Shock for Spitalfields Trust as work begins on changing historic Arnold Circus ‘without public consultation’
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Fury has erupted over work that’s begun on altering the heritage Arnold Circus aimed at blocking through traffic which has led to a protest to Tower Hamlets Council.
Alterations are being made to the East End’s historic Boundary Estate which was one of the first urban planned municipal housing schemes in the world, built between 1890 and 1900.
It has a unique street lay-out centred around Arnold Circus, behind Shoreditch Church, opened in 1900 by the Prince of Wales, later King Edward IIV.
But the Spitalfields Trust which has been campaigning to protect East End heritage since the 1970s is furious that the council is altering the unique street layout and architecture and starting the work under its Liveable Streets programme without proper public consultations.
“We had been waiting for the final consultation—but instead works started last week,” the trust’s administrator Heloise Palin told the East London Advertiser. “The Council should have consulted on the final plans and given people a chance to express their views.
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“This is not the place for expensive and ill-conceived enhancements. The council seems to have missed that this is already an area celebrated for its design and architecture.
“The simplicity of the Arnold Circus design should not be tampered with.”
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Meetings have now been booked with the council today (October 21) to explain what their final plans are after what the trust says was “a small uproar”.
The area of “national significance” is recognised as a model philanthropic housing development by the London County Council which has 10 listed structures around Arnold Circus alone, at the top end of Club Row, in the Boundary Estate conservation area.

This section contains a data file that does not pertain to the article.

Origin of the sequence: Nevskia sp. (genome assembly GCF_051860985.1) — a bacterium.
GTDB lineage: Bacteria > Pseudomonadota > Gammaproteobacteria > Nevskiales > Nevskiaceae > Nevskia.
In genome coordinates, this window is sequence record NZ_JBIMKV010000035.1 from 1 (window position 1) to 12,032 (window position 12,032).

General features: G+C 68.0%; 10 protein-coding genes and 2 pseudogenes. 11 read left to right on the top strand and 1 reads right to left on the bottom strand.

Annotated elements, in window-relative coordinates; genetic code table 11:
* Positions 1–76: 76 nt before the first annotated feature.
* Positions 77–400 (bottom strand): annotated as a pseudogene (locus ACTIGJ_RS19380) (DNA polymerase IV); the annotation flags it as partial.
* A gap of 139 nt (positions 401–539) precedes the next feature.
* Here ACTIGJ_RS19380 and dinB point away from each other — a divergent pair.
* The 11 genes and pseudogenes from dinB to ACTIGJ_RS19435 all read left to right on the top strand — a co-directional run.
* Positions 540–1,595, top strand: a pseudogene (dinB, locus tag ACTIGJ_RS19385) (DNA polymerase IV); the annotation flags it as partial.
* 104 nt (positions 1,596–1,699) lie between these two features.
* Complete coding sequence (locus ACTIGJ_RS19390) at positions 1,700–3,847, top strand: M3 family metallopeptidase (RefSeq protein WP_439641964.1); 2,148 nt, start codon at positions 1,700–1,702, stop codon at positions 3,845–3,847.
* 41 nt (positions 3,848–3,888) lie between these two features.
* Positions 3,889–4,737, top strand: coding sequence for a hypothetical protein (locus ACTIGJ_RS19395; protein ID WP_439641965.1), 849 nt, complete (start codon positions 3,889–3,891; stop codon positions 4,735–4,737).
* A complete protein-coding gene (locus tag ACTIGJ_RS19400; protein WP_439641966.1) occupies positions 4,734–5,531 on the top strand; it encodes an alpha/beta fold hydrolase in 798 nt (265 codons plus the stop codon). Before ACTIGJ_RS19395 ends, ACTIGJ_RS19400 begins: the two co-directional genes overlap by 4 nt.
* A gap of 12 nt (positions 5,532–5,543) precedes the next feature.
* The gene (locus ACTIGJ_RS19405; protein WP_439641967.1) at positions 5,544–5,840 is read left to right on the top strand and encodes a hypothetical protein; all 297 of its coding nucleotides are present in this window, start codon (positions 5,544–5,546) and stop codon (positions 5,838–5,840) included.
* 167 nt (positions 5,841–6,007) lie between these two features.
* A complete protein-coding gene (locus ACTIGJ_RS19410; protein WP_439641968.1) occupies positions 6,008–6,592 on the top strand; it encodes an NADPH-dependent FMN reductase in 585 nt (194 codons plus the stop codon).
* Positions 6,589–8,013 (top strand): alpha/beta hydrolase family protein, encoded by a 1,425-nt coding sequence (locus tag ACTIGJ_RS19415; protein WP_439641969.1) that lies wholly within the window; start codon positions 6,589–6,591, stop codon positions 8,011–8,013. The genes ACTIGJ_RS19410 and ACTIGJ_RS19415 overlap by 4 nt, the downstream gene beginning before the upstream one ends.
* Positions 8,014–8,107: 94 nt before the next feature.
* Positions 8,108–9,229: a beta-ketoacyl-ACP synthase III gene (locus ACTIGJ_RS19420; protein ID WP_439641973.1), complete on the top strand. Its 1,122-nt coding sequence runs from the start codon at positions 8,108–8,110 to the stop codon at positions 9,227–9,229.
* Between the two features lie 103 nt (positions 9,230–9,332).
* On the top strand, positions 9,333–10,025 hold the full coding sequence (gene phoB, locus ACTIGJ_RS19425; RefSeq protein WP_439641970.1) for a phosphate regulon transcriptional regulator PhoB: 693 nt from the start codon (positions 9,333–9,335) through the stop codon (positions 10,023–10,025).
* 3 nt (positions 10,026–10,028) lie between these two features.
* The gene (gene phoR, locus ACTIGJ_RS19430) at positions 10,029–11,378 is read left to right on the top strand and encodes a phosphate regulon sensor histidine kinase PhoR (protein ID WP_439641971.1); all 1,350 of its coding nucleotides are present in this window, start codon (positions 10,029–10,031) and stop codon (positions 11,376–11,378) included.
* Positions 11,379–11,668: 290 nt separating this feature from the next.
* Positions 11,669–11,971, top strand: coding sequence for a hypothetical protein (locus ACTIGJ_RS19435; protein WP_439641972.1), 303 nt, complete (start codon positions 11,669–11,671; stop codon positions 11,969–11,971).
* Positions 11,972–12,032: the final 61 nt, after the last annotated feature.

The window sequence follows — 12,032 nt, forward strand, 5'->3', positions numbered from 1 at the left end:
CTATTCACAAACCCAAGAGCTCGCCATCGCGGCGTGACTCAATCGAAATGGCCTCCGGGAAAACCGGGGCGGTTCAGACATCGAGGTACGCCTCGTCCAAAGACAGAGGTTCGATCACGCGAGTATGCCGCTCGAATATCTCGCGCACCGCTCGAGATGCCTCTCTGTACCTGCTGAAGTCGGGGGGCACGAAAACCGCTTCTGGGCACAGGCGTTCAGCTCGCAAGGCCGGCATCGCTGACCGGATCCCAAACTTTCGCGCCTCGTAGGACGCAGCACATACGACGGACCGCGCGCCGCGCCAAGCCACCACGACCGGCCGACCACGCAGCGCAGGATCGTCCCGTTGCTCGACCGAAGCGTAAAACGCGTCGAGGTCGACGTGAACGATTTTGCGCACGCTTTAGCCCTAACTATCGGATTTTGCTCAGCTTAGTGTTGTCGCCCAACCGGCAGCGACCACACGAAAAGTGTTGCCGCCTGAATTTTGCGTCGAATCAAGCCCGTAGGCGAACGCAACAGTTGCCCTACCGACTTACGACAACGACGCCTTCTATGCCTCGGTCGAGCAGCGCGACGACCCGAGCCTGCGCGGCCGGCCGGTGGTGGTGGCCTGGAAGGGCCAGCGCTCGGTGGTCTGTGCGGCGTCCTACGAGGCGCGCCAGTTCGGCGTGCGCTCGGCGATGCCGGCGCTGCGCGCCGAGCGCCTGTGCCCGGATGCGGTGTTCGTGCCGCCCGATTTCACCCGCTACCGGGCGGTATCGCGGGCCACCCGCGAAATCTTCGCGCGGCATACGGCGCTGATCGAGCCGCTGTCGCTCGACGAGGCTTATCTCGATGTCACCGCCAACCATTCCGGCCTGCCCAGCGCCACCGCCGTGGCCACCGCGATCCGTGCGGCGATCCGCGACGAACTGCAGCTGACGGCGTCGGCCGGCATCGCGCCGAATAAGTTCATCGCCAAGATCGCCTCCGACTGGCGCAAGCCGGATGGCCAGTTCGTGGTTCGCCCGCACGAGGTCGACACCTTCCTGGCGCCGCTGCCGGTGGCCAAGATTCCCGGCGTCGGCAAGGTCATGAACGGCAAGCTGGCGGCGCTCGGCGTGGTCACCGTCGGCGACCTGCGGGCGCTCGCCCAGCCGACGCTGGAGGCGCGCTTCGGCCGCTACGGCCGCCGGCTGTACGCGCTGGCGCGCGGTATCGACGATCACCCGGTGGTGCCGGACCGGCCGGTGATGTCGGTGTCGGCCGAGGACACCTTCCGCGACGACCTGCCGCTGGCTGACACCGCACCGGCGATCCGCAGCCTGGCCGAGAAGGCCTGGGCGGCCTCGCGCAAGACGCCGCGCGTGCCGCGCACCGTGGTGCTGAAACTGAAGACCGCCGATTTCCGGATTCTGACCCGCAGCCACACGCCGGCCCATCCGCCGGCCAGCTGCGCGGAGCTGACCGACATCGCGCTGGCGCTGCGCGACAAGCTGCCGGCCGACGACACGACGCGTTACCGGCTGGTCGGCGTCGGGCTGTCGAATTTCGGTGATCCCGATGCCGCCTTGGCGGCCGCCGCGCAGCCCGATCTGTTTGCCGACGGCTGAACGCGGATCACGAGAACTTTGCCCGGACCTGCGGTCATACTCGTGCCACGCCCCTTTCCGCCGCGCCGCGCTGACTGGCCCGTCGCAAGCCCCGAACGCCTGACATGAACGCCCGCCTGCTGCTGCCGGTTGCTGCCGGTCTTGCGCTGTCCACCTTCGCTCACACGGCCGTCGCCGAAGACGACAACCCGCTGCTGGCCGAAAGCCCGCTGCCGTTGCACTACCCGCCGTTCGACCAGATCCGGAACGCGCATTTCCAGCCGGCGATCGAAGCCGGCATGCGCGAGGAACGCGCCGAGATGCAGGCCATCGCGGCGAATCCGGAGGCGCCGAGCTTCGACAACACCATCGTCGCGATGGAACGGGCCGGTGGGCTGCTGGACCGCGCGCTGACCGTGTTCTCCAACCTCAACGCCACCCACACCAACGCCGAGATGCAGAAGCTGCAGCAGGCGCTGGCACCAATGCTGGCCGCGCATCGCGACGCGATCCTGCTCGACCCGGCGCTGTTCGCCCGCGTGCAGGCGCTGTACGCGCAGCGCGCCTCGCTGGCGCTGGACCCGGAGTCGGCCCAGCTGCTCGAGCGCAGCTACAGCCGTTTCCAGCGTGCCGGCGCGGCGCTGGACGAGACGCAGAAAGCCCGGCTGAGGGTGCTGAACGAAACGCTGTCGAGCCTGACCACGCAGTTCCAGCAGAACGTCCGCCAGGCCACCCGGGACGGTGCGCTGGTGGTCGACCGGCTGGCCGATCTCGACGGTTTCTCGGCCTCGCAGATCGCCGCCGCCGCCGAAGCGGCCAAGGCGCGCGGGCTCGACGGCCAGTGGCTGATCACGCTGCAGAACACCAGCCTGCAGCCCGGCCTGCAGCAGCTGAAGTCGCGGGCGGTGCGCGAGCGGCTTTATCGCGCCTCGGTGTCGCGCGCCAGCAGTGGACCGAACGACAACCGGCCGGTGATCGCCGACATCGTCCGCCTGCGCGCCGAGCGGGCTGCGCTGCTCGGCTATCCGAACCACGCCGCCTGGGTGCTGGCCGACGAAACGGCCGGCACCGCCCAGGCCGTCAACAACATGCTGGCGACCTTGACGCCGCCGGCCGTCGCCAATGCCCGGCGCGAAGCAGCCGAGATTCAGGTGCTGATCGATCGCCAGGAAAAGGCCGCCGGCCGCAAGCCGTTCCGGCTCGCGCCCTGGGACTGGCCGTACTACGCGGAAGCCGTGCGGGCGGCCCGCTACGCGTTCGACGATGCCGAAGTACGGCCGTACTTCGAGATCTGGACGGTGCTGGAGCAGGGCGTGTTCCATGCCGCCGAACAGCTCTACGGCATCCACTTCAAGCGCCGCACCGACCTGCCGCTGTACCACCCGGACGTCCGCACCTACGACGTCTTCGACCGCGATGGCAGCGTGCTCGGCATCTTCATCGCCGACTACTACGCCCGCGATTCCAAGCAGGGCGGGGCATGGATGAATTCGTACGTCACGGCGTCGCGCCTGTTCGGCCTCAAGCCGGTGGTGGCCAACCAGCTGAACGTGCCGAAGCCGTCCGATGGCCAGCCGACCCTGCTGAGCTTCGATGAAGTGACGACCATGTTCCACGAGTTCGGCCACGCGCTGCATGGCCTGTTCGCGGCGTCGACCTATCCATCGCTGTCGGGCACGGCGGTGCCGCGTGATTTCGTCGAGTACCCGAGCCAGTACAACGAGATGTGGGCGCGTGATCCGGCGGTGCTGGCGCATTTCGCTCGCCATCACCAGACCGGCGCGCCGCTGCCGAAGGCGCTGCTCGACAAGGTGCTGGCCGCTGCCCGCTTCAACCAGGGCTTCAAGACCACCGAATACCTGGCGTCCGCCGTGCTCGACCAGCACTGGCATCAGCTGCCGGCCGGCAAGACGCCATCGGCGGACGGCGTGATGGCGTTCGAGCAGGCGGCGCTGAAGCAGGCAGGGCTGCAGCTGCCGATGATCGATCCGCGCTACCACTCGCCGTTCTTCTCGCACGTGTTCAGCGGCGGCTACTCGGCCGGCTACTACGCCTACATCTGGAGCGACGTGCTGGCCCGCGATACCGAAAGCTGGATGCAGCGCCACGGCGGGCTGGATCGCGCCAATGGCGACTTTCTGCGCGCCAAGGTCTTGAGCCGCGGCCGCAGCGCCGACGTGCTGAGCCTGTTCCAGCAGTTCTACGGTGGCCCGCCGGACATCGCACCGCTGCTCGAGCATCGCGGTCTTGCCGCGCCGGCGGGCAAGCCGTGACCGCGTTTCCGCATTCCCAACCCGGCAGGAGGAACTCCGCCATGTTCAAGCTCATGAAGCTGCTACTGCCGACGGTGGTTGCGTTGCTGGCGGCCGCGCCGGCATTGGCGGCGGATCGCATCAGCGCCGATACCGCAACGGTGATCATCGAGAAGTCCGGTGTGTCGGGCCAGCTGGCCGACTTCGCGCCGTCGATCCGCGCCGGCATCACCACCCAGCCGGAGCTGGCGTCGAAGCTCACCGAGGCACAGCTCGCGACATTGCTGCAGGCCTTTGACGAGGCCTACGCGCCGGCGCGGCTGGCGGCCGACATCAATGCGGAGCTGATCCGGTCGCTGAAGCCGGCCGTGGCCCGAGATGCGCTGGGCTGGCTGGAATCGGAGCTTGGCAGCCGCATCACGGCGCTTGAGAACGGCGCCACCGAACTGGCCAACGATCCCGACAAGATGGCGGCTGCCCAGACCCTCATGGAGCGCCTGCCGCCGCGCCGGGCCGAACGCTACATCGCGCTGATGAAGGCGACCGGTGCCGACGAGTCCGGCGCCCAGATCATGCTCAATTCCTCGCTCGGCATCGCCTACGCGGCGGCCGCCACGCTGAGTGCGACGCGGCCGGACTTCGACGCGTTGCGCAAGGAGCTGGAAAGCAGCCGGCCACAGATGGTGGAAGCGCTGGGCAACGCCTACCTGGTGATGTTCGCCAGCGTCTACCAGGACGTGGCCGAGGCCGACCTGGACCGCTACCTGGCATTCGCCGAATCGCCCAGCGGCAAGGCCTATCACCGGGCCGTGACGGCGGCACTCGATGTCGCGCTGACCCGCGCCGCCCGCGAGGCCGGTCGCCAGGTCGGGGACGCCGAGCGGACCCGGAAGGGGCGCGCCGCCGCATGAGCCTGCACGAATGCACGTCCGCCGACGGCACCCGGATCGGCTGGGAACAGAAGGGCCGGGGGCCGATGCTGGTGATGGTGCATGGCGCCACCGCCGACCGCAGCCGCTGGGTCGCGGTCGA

It has “an extraordinarily high concentration of heritage designations” where the architecture and landscaping are harmonious and exceptionally high quality, the trust points out in a letter to councillors.
The trust doesn’t oppose making the circus a pedestrian area, but says “a complete transformation is entirely unnecessary”.
The circus retains historic York Stone pavements with granite kerbs around the perimeter. It needs sensitive repair and restoration rather than wholesale change, Spitalfields Trust points out.
Even the original cobbles survive under the tarmac laid down in the 1950s and “the possibility of uncovering them should be explored”.
The council insists it consulted residents and businesses in Bethnal Green last October, with 2,000 responses to a survey online and to booklets sent to addresses. Allowances are being made for Arnold Circus with its “historical significance and unique character”. All existing York stone paving would be preserved, while last week’s preparation work was said to be in Navarre Street and not the Circus itself.
Promises were made to “take feedback in the consultations before deciding on final plans”, but Spitalfields Trust says this has failed at Arnold Circus.
The whole programme has led to opposition springing up from households around Columbia Road and from traders in Roman Road, adding to this latest Arnold Circus protest.